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News: An interview on Tomcat 5.5

  1. An interview on Tomcat 5.5 (22 messages)

    Following extensive redesign and refactoring, the Tomcat team recently announced the first release of the new Tomcat 5.5 branch. This release sports increased performance and an improved internal structure. Yoav Shapira, of the Tomcat team, was interviewed about the new features and internal structure.

    Yoav talks about:

    • The stability of Tomcat 5.5.1
    • Why the team ported Tomcat to use Eclipse JDT instead of the Sun JDK
    • Commons-Logging :/
    • Other proprietary parts of Tomcat which may get externalized
    • Server startup time
    • Tomcat 6
    Read the full interview: Dallying with Tomcat 5.5

    Threaded Messages (22)

  2. thanks for the interview[ Go to top ]

    even though I keep track of tomcat-dev, it is nice to have an interview that covers the changes and gives normal users a better view of tomcat and where it's going.
  3. Documentation and Forums[ Go to top ]

    I'm glad to see the team will be spending more time and effort on documentation and usability. I think this makes all the difference in open-source software.

    I think forums and FAQs are a better way than mailing lists to share the knowledge of the community and get feedback from the developers. I'm not too keen to join a mailing list and get even more emails in my inbox. Usually, the mailing list archives don't provide a great search function either.

    Forums provide an easier way to browse by topics or search for specific information.
  4. I'd like to see[ Go to top ]

    The ability to load JSP's from StringBuffers/CharArrays rather than just the filesystem.
  5. I'd like to see[ Go to top ]

    The ability to load JSP's from StringBuffers/CharArrays rather than just the filesystem.
    I suppose tomcat could implement it and have it be optional. I don't think it violates the spec, since a user can deploy a webapp without extracting the war file. Does that qualify as loading from stringbuffer?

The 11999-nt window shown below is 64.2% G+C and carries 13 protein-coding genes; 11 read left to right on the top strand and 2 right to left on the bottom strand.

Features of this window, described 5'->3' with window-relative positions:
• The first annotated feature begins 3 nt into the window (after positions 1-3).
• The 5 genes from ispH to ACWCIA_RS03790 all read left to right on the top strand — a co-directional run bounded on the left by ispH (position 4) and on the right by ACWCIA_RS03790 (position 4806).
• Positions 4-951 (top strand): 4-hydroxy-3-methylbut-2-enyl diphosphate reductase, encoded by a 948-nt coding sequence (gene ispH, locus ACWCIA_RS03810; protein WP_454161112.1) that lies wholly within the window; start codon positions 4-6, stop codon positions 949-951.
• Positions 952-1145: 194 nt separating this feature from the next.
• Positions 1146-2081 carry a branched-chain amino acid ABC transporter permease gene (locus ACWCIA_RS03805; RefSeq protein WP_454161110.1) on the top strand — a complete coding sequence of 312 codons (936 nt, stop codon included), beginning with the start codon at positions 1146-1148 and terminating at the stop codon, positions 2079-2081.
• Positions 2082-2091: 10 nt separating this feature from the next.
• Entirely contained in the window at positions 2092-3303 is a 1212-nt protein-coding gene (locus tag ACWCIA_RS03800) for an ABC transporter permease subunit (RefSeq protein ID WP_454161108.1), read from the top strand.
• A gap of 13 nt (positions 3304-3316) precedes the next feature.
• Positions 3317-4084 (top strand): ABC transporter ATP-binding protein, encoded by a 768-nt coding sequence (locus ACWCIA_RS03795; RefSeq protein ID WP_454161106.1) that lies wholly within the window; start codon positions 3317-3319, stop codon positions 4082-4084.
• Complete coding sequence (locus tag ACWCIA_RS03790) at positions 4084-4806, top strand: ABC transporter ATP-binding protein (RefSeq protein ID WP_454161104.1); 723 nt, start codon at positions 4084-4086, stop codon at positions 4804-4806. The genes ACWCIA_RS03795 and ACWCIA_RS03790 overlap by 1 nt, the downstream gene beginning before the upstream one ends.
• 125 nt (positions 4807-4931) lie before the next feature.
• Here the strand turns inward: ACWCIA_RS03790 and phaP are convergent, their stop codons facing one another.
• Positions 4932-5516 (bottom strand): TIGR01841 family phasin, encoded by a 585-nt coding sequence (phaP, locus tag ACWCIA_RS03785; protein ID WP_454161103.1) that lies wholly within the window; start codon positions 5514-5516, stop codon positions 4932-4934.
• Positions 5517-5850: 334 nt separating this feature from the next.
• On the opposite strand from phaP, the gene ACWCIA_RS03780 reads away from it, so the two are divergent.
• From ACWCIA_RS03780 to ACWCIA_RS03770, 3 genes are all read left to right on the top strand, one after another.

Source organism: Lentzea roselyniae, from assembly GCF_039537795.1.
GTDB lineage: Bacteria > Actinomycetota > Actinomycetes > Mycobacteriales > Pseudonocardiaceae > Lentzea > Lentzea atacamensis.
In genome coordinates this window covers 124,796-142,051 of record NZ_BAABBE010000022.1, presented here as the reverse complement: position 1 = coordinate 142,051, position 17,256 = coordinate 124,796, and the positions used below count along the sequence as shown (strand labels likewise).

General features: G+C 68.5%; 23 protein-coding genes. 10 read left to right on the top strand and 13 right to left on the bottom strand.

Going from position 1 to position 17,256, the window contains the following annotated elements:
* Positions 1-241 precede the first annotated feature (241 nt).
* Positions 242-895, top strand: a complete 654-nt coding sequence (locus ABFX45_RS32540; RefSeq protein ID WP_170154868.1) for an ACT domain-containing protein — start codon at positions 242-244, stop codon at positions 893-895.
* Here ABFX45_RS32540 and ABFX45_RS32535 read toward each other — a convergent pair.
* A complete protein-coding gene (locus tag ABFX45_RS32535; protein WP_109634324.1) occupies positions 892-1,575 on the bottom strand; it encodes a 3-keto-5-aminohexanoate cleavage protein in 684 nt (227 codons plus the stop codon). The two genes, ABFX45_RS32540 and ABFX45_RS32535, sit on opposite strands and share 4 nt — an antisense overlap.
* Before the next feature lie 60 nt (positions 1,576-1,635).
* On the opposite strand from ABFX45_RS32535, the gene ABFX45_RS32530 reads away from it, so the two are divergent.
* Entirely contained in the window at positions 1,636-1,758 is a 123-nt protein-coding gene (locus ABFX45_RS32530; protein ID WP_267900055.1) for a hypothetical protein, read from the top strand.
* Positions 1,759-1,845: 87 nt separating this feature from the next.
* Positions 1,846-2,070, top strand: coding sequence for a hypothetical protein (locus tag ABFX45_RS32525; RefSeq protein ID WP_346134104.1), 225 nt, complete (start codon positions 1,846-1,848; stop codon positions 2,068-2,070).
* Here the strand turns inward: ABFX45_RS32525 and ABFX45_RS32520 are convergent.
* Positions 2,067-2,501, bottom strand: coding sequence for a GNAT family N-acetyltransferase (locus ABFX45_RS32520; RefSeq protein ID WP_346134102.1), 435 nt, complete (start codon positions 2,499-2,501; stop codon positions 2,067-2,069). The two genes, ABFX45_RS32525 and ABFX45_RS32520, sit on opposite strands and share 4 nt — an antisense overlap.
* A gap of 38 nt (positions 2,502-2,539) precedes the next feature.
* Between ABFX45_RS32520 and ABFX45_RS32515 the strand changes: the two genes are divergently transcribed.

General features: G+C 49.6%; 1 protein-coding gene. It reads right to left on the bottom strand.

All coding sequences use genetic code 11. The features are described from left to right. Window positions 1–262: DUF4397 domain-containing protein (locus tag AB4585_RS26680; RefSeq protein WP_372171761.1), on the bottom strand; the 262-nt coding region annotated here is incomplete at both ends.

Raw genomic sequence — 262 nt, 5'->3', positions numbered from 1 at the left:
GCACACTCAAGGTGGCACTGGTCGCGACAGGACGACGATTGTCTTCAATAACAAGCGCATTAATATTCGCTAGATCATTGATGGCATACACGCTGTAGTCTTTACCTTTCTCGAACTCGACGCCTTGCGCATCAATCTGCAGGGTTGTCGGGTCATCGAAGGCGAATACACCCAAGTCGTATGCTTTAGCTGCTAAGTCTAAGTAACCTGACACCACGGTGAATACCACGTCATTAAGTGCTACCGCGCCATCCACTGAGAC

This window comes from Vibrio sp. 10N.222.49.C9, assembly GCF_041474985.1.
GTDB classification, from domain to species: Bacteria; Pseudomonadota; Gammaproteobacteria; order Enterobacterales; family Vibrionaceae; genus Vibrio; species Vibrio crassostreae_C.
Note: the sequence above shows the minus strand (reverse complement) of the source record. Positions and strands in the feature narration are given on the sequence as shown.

6. I'd like to see[ Go to top ]

    The ability to load JSP's from StringBuffers/CharArrays rather than just the filesystem.
    I suppose tomcat could implement it and have it be optional. I don't think it violates the spec, since a user can deploy a webapp without extracting the war file. Does that qualify as loading from stringbuffer?
    JSP have to be compiled after each change. So, JSP source is designed to be static and usability of dynamic JSP is limited.
  7. I'd like to see[ Go to top ]

    JSP have to be compiled after each change. So, JSP source is designed to be static and usability of dynamic JSP is limited.
    Not everyone uses Jasper .. have you ever looked at what it generates? :-o

    Furthermore, just because the current implementation of JSP -> Servlet conversion in Tomcat is relatively static and slow doesn't mean that it has to always stay that way.

    The real question is this: Why does dynamic JSP loading make sense? Does it help solve real problems? If so, someone will find a good way to make it work well.

    Peace,

    Cameron Purdy
    Tangosol, Inc.
    Coherence: Shared Memories for J2EE Clusters
  8. Dynamic JSPs[ Go to top ]

    Not sure if this is what you mean, but for my work we implemented a restricted JSP engine that compiled a String (of JSP text) to a tree of nodes (text/directive/tag). The nodes could then be processed in the same way as JSP to produce an output string.

    The main restriction was that the JSP couldn't contain java code. Everything had to be done via tags. This suits our coding standards ;-)

    The mechanism is actually quite fast, and is very useful for generating emails using jsp sytax and tags. It also produces very good debugging messages (a la line-precise error reporting from tapestry). It also seems to be faster than jasper to read and compile a page, until you get into production, when the heavier loading favours a compiled JSP.

    Its closed source though :-(, but maybe the idea might inspire someone at tomcat?
  9. As Cameron said, the real question is where the need comes from. If there's a real and common need for compiling JSPs from in-memory stringbuffers or whatever, then it'll get implemented. This is the first time I see such a request after more than four years of monitoring the Tomcat mailing lists closely.

    I also like to give the JSP Expert Group folks credit and assume they've considered this case before they came up with the Spec or later when they released updated versions of the Spec. But perhaps my faith is misplaced, or this was never discussed in detail, I don't know ;) Obviously, Tomcat implements the JSP Spec completely, so if the Spec mandated what you're asking for then it would be in Tomcat.

    As to the comment that not everyone uses Jasper -- that's right of course, as virtually no product has 100% of any market ;) But Jasper does have a huge user base. It's embedded in Jetty, JBoss, WebSphere, JonAS, and some smaller products, so it's not only Tomcat users that rely on Jasper. And you don't hear performance complaints often to boot, so I'll give credit for that to Jasper's developers (I myself only implementede extremely minor feature additions to it, none of the core stuff).